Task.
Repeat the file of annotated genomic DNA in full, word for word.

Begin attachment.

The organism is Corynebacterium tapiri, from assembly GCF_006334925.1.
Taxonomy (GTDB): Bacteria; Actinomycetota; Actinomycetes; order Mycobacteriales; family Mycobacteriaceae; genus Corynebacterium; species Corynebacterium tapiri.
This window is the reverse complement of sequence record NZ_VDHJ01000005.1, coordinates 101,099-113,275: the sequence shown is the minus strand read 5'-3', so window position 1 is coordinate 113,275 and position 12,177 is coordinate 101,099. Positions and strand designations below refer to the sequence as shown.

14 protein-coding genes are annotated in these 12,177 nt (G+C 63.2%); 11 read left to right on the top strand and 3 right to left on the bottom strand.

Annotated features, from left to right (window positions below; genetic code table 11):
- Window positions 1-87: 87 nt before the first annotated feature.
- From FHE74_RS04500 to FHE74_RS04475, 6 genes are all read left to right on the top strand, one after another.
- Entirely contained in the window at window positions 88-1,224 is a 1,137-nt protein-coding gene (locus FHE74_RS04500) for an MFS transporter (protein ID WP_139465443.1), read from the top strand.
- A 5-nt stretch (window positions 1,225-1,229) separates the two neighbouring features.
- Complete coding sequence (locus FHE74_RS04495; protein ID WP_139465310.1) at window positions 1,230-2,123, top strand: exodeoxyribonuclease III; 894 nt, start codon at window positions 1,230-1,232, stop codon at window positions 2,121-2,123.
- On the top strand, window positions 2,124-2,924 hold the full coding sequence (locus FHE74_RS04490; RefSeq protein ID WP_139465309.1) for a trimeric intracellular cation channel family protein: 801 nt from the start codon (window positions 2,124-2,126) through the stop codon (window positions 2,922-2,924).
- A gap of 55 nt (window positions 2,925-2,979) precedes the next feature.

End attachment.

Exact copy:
The organism is Corynebacterium tapiri, from assembly GCF_006334925.1.
Taxonomy (GTDB): Bacteria; Actinomycetota; Actinomycetes; order Mycobacteriales; family Mycobacteriaceae; genus Corynebacterium; species Corynebacterium tapiri.
This window is the reverse complement of sequence record NZ_VDHJ01000005.1, coordinates 101,099-113,275: the sequence shown is the minus strand read 5'-3', so window position 1 is coordinate 113,275 and position 12,177 is coordinate 101,099. Positions and strand designations below refer to the sequence as shown.

14 protein-coding genes are annotated in these 12,177 nt (G+C 63.2%); 11 read left to right on the top strand and 3 right to left on the bottom strand.

Annotated features, from left to right (window positions below; genetic code table 11):
- Window positions 1-87: 87 nt before the first annotated feature.
- From FHE74_RS04500 to FHE74_RS04475, 6 genes are all read left to right on the top strand, one after another.
- Entirely contained in the window at window positions 88-1,224 is a 1,137-nt protein-coding gene (locus FHE74_RS04500) for an MFS transporter (protein ID WP_139465443.1), read from the top strand.
- A 5-nt stretch (window positions 1,225-1,229) separates the two neighbouring features.
- Complete coding sequence (locus FHE74_RS04495; protein ID WP_139465310.1) at window positions 1,230-2,123, top strand: exodeoxyribonuclease III; 894 nt, start codon at window positions 1,230-1,232, stop codon at window positions 2,121-2,123.
- On the top strand, window positions 2,124-2,924 hold the full coding sequence (locus FHE74_RS04490; RefSeq protein ID WP_139465309.1) for a trimeric intracellular cation channel family protein: 801 nt from the start codon (window positions 2,124-2,126) through the stop codon (window positions 2,922-2,924).
- A gap of 55 nt (window positions 2,925-2,979) precedes the next feature.